Numlock News: January 3, 2020 • Toys, Directors, Counterfeits

By Walt Hickey

Have a wonderful weekend!

What Are Those?

A newly unsealed indictment bust open what authorities describe as a massive counterfeiting operation, with Nike and Louis Vuitton footwear that — if they were the bona fide article — would be worth $472 million. That’s on the heels of a bust last year which involved 385,280 fake Air Jordans, plus a suite of other counterfeiting busts pertaining to footwear. Counterfeiting is a surprisingly large part of the global economy: knockoff goods accounted for something like $520 billion in worldwide sales last year, 3.3 percent of all global trade. Law enforcement had been going after this new operation since February 2012, and brought it in after flipping a defendant into cooperating and using them to receive bulk counterfeit deliveries from China.

Justin Rohrlich, Quartz

Fortnite

The videogame Fortnite made a paltry $1.8 billion in 2019, down from the $2.4 billion it made the prior year. I’m kidding, that’s still an unfathomable amount of money and good enough to make it the highest-grossing game of the year, fending off other free-to-play games like Nexon’s Dungeon Fighter Online and Tencent’s Honour of Kings, which each made $1.6 billion. There are other, more familiar faces in the top tier: League of Legends and Candy Crush Saga both made $1.5 billion, and Pokémon Go is still making payday with $1.4 billion. Digital game revenue was $109.4 billion, and 80 percent of that was in free-to-play.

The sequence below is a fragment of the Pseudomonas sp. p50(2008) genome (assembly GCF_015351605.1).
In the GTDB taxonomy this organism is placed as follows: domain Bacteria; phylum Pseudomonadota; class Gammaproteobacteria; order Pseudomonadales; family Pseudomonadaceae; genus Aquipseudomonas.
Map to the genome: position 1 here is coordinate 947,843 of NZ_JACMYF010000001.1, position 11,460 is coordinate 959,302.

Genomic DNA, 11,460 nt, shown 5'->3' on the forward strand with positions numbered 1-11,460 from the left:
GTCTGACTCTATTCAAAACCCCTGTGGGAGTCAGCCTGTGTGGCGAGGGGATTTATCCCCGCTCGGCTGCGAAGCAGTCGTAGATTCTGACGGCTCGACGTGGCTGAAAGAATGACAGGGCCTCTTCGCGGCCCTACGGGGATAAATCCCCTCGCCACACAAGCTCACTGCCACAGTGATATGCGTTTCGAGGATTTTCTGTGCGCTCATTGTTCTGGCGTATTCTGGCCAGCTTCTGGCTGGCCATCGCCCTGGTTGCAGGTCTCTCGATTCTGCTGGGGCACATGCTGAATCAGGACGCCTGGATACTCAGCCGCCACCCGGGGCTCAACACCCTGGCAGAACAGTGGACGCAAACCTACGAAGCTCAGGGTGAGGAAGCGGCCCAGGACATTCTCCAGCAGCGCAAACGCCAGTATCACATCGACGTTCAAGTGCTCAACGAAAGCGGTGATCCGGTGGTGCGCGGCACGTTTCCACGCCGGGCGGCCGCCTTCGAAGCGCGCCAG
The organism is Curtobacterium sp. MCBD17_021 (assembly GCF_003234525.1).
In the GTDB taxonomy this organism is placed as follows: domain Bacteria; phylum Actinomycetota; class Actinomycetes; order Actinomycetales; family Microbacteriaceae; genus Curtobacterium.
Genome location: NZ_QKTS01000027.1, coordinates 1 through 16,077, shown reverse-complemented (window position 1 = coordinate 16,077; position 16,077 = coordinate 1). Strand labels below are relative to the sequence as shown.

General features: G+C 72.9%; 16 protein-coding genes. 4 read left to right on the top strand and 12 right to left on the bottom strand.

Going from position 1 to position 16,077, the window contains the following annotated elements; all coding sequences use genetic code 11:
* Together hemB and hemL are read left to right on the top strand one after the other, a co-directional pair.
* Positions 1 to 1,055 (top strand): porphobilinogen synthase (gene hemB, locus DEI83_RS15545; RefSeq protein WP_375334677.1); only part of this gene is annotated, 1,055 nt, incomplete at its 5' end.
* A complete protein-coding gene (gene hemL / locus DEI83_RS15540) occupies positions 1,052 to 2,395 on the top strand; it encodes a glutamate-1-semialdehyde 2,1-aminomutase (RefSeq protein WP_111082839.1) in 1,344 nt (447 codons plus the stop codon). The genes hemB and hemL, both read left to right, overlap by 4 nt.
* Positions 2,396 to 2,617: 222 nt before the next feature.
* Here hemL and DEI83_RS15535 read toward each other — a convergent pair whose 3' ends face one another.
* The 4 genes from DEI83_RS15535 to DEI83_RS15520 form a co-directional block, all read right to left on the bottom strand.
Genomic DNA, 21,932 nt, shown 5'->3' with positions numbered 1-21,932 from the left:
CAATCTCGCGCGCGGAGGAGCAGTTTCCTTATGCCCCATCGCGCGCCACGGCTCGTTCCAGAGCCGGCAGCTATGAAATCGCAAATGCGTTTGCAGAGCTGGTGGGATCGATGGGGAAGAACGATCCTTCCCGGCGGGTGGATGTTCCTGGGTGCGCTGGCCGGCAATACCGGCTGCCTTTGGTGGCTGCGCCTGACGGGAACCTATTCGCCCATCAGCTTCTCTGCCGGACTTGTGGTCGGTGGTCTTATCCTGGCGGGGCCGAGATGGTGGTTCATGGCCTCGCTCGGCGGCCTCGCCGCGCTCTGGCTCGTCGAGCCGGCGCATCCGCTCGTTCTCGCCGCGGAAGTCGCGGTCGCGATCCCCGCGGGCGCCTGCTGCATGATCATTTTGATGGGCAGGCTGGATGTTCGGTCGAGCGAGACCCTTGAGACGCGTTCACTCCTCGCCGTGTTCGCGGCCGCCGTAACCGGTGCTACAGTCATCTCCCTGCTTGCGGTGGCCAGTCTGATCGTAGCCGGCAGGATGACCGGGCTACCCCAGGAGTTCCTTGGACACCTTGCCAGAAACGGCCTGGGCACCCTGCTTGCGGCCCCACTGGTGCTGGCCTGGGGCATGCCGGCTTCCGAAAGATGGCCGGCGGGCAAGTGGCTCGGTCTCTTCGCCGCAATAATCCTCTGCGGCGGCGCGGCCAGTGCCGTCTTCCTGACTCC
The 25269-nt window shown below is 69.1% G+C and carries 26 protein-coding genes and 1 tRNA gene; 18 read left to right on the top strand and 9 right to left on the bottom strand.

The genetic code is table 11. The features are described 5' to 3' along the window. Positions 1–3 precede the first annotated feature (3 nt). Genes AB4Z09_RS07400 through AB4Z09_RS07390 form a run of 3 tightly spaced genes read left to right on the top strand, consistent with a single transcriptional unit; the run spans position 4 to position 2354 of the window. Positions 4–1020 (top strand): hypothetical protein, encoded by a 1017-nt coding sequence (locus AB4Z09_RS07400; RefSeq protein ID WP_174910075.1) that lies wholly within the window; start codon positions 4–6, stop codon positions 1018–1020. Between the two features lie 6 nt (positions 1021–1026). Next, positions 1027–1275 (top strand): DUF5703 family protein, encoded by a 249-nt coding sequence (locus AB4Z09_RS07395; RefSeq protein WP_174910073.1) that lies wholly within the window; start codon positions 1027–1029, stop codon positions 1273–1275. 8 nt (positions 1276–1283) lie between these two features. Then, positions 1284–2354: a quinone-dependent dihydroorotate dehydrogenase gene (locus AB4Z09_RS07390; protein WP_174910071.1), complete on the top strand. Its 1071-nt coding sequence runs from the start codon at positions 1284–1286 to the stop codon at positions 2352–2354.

Todd Spangler, Variety

Direction

A new study analyzed 1,300 films produced between 2007 and 2019 to find that for the first time in years, there may be genuine movement within Hollywood to put more women behind the camera. Last year, women made up 10.6 percent of the directors of the top 100 grossing films, the highest level since at least 2007 when women made up just 2.7 percent of people behind the camera of the top grossing films. Over the whole 13-year period, just 4.8 percent of the 1,448 directors were women, so this is a pretty significant leap. The study further found that films directed by women performed functionally the same as those made by men according to critics. Most interesting of all? Universal Pictures had the highest number of female directors — 15 women — attached to the films they made, and also the highest number of directors from underrepresented demographics. Worth noting? A woman, Donna Langley, has been Universal’s VP of production since 2001.

Stacy L. Smith, Marc Choueiti, Kevin Yao, Hanna Clark and Katherine Pieper, Annenberg Inclusion Initiative

(This weekend’s Sunday edition is talking to Dr. Smith and Dr. Pieper about this study, it’s a really good one.)

Desalination